OCR for page 314
--> TABLE 12-8 Annual Food Availability (Kg/Capita), Russian Federation, 1965-1992   1965 1970 1975 1980 1985 1990 1991 1992 Bread products 164 156 144 126 119 119 120 125 Potatoes 147 153 139 118 109 106 112 118 Vegetables and melon 69 70 82 94 98 89 86 77 Fruits and berries 17 30 36 30 40 35 35 33 Sugar 31 37 42 47 45 47 38 34 Meat products 41 42 50 59 62 69 63 55 Fish products 12 15 19 23 23 20 16 13 Milk products 255 271 331 328 344 386 347 281 Vegetable oil 6 8 7 9 10 10 8 7 Eggs 128 141 182 279 299 297 288 263 Daily protein intake 83 82 87 85 84 88 81 81 Daily fat intake 78 81 98 106 105 125 111 87 Daily calories intake 2,844 2,902 3,045 3,005 2,923 3,141 2.906 2,649 Energy from fat 0.25 0.25 0.28 0.31 0.32 0.36 0.35 0.30   SOURCE: State Statistical Bureau and Ministry of Agriculture. Russian Federation.

OCR for page 314
--> TABLE 12-9 Goskomstat Consumer Budget Survey: Household Food Available (Russia Only)   1970 1975 1980 1985 1990 1993 Energy (kcal per day) 2,939 2,946 2,831 2.739 2,478 2,617 Protein (g per day) 86.0 88.6 79.4 77.8 71.1 70.7 Percent energy from fat 29.8 32.6 33.4 34.8 32.4 31.3 Cereals and products (kg/cap/yr) 125 115 112 105 97 110 Meat products (kg/cap/yr) 66 77 70 70 70 61 Milk products (kg/cap/yr) 371 413 391 378 378 318   SOURCE: State Committee on Statistics (Goskomstat), Consumer Budget Survey. The sample size was about 49,000 in each year.

OCR for page 314
--> The reform period officially began in January 1992, but changes in the above trends had already begun. The removal of food subsidies for meat and dairy products, high inflation rates, and the privatization of food markets have begun to result in a meaningful change (albeit smaller than might have been expected) in the structure of food consumption in Russia. To the extent that these trends reflect a decrease in higher-fat foods and an increase in the consumption of bread and potatoes, the basic staples of the Russian diet at the time of World War II, they are viewed as positive for the public health. While there has been a significant shift in the proportion of energy from fat and protein, however, the Russian population continues to consume a moderately high-protein and high-fat diet. It is not possible to provide an analysis that can link consistent and nationally representative nutritional data from the post-World War II and recent reform periods. The first nationally representative surveys and the first large-scale studies of body composition in the country were the Russian Longitudinal Monitoring Survey and the Kyrgyz Multipurpose Poverty Survey. Chronic energy deficiency does not appear to be a major adult health problem in Russia and Krygyz, but this is not the case for obesity and a very high-fat diet. Levels of obesity in both countries are among the highest in the world. Moreover, our results demonstrate that between 1992 and 1993, there were marked increases in alcohol intake among adult men in Russia. This represents a shift in energy intake from more nutrient-dense sources to alcohol—a source of energy that provides no other nutrients. Available research does not provide a basis for analysis of other potential nutritional problems, such as widespread iron deficiency among women of childbearing age and other nutritional deficiencies, during the survey period. The survey data do indicate that the specter of famine, at least among adults, was not an emerging major concern during 1992 and 1993 (see also Mroz and Popkin, 1995). There was no significant shift toward weight loss among the population. The data on weight changes in Russia between 1992 and 1993 show that there were considerable shifts over a 12-month period. What is not clear is the extent to which these weight changes differ from what would be expected among other adult populations. The proportion of adults who gained weight was equal to or greater than the proportion that lost weight. Typically we worry about weight loss, which is usually related to higher rates of mortality among hospitalized populations, particularly the elderly. We have no basis for such concern with regard to the free-living Russian population. However, the increase in weight is noteworthy among a population with such a high level of obesity. It is also noteworthy that the increase in weight shown in Table 12-6 and to a lesser extent in Figure 12-1 was accompanied by a general decrease in the availability and consumption of food during the 1990s. As seen in Tables 12-8 and 12-9, there was a general decline during the 1980s and 1990s in the amount of most foods available for consumption, including protein, fat, and total caloric intake. This is confirmed by the Russian Longitudinal Monitoring Survey data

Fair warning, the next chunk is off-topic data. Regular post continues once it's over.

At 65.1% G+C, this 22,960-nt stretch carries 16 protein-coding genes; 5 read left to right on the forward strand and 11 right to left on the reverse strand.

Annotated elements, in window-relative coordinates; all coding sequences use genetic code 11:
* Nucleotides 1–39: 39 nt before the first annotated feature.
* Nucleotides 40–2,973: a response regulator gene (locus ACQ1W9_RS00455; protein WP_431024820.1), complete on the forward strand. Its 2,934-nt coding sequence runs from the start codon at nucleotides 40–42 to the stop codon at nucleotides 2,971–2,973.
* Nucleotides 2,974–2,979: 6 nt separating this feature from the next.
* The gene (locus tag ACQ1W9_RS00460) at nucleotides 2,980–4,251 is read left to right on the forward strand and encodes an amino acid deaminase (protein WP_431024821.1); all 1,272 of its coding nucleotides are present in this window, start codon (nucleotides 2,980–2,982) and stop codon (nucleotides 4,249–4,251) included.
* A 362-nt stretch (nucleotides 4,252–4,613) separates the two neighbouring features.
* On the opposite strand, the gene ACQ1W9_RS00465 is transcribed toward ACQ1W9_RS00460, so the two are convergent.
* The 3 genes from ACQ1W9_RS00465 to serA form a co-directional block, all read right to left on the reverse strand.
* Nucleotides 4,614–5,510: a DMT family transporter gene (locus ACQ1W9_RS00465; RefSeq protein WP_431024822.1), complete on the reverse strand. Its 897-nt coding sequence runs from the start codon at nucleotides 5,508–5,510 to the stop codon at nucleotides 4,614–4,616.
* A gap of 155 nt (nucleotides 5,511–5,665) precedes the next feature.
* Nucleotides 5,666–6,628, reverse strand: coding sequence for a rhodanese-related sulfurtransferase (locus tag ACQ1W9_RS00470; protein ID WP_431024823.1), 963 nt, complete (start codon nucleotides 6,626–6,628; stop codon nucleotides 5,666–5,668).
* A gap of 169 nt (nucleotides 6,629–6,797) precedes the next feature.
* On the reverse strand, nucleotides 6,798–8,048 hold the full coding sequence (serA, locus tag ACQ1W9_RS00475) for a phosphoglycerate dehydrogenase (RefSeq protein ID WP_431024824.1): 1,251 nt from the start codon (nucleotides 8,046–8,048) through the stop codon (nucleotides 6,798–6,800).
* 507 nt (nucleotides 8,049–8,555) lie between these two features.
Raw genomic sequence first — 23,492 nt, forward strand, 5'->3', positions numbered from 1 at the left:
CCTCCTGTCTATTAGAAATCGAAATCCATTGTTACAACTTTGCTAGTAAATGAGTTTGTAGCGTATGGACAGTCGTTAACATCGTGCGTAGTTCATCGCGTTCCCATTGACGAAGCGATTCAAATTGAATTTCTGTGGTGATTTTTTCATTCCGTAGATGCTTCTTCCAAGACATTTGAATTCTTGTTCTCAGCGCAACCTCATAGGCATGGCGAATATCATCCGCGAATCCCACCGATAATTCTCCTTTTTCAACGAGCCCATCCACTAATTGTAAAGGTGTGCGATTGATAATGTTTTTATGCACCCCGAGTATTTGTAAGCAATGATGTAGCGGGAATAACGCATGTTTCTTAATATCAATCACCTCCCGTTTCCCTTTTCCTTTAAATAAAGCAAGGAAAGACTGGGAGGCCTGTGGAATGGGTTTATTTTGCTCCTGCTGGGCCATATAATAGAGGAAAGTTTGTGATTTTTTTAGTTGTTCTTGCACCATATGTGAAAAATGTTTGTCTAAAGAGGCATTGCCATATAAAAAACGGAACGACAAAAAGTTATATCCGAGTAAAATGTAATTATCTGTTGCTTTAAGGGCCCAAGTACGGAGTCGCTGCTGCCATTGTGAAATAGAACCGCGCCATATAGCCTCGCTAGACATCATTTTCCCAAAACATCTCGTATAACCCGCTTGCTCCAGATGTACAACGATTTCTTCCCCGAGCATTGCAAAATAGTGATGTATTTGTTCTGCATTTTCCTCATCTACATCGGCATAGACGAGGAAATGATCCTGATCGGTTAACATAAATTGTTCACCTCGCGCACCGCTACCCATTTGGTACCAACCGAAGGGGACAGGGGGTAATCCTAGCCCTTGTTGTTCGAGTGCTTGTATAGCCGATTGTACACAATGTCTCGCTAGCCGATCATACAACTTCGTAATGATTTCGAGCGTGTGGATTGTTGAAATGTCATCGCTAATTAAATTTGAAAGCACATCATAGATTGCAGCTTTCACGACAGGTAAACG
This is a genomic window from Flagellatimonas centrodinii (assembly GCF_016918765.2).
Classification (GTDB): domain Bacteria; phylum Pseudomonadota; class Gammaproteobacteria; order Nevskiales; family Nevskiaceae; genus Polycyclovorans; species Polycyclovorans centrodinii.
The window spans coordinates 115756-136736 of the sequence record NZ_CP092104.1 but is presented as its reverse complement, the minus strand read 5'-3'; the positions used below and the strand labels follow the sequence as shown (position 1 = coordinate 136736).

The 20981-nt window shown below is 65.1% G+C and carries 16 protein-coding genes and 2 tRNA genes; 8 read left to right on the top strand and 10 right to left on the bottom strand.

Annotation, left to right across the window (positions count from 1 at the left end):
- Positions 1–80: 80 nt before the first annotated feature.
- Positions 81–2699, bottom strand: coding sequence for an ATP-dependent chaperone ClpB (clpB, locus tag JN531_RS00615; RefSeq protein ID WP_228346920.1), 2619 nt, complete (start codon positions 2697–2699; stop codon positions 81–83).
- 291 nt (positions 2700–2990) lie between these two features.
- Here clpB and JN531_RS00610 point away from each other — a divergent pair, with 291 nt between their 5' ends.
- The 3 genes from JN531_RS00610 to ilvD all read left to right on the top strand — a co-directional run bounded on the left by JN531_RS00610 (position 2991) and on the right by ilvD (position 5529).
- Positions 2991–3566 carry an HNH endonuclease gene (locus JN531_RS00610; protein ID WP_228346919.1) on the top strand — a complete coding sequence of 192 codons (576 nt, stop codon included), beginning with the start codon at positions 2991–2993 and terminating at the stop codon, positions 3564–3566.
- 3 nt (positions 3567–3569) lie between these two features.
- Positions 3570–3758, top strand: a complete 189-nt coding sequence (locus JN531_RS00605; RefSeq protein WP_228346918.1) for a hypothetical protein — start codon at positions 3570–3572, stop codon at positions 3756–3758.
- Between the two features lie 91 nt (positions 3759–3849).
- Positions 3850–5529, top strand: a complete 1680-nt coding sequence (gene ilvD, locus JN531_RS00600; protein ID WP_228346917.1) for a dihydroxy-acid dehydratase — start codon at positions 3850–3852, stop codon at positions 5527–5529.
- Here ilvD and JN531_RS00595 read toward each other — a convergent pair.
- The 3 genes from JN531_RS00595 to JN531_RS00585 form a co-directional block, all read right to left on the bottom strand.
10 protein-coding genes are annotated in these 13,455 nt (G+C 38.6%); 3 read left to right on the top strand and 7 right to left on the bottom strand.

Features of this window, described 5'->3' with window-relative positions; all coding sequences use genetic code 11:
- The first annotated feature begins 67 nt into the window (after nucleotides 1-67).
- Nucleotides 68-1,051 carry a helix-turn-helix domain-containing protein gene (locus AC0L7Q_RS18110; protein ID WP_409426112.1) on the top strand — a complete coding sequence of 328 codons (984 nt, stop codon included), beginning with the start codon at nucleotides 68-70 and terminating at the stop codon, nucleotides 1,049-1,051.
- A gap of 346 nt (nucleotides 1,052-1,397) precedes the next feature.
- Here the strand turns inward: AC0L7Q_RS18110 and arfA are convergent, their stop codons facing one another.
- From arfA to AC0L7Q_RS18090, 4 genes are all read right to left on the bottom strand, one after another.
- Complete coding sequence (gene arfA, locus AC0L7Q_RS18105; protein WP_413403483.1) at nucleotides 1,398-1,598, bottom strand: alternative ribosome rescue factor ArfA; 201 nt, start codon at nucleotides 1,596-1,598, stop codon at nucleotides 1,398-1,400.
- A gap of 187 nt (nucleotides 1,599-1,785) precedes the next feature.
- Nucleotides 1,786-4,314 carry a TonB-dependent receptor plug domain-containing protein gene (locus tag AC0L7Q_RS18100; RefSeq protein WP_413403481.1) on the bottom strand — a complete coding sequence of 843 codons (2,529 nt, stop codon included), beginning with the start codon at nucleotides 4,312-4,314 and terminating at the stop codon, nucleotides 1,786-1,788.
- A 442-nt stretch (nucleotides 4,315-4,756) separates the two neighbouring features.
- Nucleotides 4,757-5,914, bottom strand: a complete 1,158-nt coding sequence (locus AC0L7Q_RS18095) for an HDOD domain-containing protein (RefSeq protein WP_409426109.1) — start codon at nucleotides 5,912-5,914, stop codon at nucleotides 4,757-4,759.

OCR for page 314